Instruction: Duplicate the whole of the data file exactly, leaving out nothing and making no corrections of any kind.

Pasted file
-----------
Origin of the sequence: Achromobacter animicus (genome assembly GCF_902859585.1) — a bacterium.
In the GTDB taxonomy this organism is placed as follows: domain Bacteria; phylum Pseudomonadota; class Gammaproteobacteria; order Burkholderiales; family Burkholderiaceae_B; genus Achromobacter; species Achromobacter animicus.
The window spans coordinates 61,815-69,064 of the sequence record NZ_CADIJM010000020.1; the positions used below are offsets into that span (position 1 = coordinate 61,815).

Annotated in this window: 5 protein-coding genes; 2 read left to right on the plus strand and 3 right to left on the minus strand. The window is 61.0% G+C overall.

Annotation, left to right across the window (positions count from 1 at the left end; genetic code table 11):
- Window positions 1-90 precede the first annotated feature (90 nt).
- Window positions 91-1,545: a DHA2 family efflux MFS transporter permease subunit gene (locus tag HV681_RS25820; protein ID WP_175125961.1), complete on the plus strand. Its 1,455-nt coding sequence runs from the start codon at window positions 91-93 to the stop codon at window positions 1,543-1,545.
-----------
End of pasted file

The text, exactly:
Origin of the sequence: Achromobacter animicus (genome assembly GCF_902859585.1) — a bacterium.
In the GTDB taxonomy this organism is placed as follows: domain Bacteria; phylum Pseudomonadota; class Gammaproteobacteria; order Burkholderiales; family Burkholderiaceae_B; genus Achromobacter; species Achromobacter animicus.
The window spans coordinates 61,815-69,064 of the sequence record NZ_CADIJM010000020.1; the positions used below are offsets into that span (position 1 = coordinate 61,815).

Annotated in this window: 5 protein-coding genes; 2 read left to right on the plus strand and 3 right to left on the minus strand. The window is 61.0% G+C overall.

Annotation, left to right across the window (positions count from 1 at the left end; genetic code table 11):
- Window positions 1-90 precede the first annotated feature (90 nt).
- Window positions 91-1,545: a DHA2 family efflux MFS transporter permease subunit gene (locus tag HV681_RS25820; protein ID WP_175125961.1), complete on the plus strand. Its 1,455-nt coding sequence runs from the start codon at window positions 91-93 to the stop codon at window positions 1,543-1,545.